“A fine juicy painter who has for many years retained his figurative approach through movements thick and thin. Throughout, his skill as a vivid colorist and paint-handler prevails.”
Grace Gluck, NY Times
A member of the second generation of the New York School, Paul Georges took elements from Abstract Expressionism—such as the physical immediacy of the paint—and applied them to the more traditional field of figurative painting. One of Georges's artistic quests has been to reach a style of figurative representation that is "completely natural yet also timeless."
Georges follows in the Western tradition of monumental figure painting yet maintains a wholly unique, personal, and highly independent feeling in his works. In a recent review, Grace Glueck, NY Times art critic writes of this Portland Oregon native, “A fine juicy painter who has for many years retained his figurative approach through movements thick and thin. Throughout, his skill as a vivid colorist and paint-handler prevails.”
Stanley Grand, Art Historian, University of Wisconsin writes, “Georges constantly provokes by confusing our expectations. With Duchampian irony, he strips classical themes of false gravity. His ambitious, freewheeling frequently bombastic, robust manner makes his paintings difficult and at times perverse. His position toward the tradition remains ambiguous and contradictory. George’s painting consists of many layers engaged in a never ending struggle and not always polite dialogue.
Georges uses color itself to create pictorial space. Cadmium red advances while the green recedes. Georges’ color, freed of purely descriptive ends, demonstrates and reinforces his link to his former teachers: Hans Hofmann and Fernand Leger. Unlike more traditional artists who develop the composition fully in preliminary drawings and oil sketches, Georges paints wet into wet in the Venetian manner allowing drips and other happy accidents abound. He is as content to paint everyday views, perhaps from his garden as he is to invoke mythology for the simple joy of moving paint about the canvas.”
Born in 1923 to a Russian Jewish mother and Greek father in Portland, Oregon, he attended the Sunday Hebrew school and worked in his father's laundry business. He went to the University of Oregon in Eugene, and in 1947, was in Provincetown in the summer of 1947 studying with Hans Hofmann and meeting Jane Freilicher, Paul Resika, and Larry Rivers.
In 1949, he went to Paris where he studied with Fernand Leger whose circus performer paintings became a source of inspiration for Georges's later genre paintings. He met his wife Lisette, whom he married in England in 1950, and in 1952, the couple returned to New York, and his style swung between abstraction and explicit figurative painting.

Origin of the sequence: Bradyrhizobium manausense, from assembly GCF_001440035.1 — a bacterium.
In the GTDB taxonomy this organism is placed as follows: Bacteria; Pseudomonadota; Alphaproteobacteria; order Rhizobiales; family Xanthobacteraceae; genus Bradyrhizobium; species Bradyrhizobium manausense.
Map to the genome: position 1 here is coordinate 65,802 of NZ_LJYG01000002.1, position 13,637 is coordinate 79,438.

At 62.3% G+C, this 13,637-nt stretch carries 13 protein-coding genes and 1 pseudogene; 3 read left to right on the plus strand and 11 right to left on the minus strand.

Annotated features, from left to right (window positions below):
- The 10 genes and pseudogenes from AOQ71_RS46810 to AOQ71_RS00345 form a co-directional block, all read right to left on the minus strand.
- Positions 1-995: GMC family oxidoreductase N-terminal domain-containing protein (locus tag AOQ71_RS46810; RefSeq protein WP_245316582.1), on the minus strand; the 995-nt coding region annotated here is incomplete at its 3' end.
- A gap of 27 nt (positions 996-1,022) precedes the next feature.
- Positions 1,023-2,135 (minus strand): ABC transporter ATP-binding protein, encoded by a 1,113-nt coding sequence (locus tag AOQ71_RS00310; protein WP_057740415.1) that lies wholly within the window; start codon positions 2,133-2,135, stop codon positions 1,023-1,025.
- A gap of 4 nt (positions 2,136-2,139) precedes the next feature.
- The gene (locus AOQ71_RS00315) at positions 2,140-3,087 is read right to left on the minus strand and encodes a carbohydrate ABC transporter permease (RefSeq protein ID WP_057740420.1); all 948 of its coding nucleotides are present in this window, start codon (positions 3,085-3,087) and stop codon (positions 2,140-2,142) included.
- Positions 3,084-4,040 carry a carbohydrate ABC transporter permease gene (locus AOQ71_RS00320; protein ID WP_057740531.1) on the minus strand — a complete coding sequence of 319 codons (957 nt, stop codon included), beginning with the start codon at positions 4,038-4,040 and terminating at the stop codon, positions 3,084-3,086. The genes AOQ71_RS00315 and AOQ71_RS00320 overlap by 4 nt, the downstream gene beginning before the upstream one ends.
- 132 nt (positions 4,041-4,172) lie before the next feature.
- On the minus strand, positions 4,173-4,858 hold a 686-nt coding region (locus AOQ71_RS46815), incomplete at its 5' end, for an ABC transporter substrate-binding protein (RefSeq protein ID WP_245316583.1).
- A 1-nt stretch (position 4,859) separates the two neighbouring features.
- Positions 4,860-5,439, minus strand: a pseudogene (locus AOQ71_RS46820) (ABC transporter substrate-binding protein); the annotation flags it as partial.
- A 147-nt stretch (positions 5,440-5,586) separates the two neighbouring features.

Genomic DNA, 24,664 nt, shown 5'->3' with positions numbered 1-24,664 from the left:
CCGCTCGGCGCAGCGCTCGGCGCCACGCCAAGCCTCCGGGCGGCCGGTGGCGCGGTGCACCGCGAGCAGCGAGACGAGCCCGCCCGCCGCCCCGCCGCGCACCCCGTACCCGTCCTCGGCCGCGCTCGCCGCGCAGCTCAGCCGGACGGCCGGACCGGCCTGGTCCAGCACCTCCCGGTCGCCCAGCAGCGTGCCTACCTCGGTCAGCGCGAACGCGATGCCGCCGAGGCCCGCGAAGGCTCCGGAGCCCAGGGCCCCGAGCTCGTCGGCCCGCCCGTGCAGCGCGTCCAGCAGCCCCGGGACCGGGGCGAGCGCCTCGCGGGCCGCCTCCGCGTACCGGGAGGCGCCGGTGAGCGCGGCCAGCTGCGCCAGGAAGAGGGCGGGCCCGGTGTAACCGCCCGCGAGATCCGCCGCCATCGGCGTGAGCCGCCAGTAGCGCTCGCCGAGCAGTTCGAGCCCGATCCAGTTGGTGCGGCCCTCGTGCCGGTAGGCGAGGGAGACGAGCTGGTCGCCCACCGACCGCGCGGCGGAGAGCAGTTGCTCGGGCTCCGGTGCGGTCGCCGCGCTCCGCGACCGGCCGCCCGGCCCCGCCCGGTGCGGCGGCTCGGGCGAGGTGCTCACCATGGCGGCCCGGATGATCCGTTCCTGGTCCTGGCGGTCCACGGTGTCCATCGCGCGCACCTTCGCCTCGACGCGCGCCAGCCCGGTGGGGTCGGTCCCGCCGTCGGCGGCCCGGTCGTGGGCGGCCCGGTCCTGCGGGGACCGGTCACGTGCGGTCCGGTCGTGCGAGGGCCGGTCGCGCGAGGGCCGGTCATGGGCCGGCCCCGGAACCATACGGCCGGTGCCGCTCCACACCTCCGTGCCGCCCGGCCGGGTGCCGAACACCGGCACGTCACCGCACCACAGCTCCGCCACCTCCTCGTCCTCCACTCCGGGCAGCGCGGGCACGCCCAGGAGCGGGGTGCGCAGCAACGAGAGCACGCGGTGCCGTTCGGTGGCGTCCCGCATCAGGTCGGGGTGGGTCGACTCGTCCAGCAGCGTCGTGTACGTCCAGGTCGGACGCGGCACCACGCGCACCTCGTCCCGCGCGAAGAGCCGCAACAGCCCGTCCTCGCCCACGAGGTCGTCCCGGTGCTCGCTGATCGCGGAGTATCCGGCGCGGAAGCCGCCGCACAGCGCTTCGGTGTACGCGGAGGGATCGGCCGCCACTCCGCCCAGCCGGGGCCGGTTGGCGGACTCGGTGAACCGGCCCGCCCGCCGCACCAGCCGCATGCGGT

During the 1960s, he was very much outside the mainstream of New York painting, although he was in several of the Whitney Biennials. From that time, his work has been a mix of a highly personal style that embraces surrealism, realism, and abstraction and a variety of themes including allegory and religion.
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View synoptic biography below.
BORN: Portland OR, 1923
STUDIED: University of Chicago; Hans Hofmann, Provincetown MA; Fernand Leger, Paris France.
Reed College, Portland OR 1948, 1956, 1961
Tibor De Nagy Gallery, New York NY 1955, 1957
Virginia Zabriskie Gallery, New York NY 1959
Great Jones Gallery, New York 1960, 1961
Allan Frumkin Gallery, Chicago IL 1962, 1963
Allan Frumkin Gallery, New York NY 1962, 1964, 1966, 1968
Dorsky Gallery, New York NY 1968, 1969
Green Mountain Gallery, New York NY 1975
Tomasulo Gallery, N Illinois University, NJ 1979
Meghan Williams Gallery, Los Angeles 1979
Swen Parson Gallery, N Illinois University, Dekalb, IL 1980
Rose Art Museum, Brandeis University, Waltham MA 1981
Zolla/Lieberman Gallery, Chicago 1982
College of the Mainland, Texas City TX 1983
The More Gallery, Philadelphia PA 1983, 1985, 1991
Manhattan Art, New York NY 1984
William Crapo Gallery, Swain School, New Bedford MA 1985
Mead Art Museum, Amherst MA 1985
Anne Plumb Gallery, New York 1986, 1988, 1991
Greenville County Museum of Art, SC 1989
Vered Gallery, East Hampton NY 1989, 1994, 1996
Fifth International Hallmark Purchase Award
Longview Foundation Fellowship/Purchase Award
Carol H Beck Gold Medal, Pennsylvania Academy
Neysa McMein Purchase Award, Whitney Museum of American Art
CAPS Grant, New York State
Ranger Purchase Award, National Academy of Design
American Academy and Institute of Arts and Letters, Painting Award
Selected Public Collections
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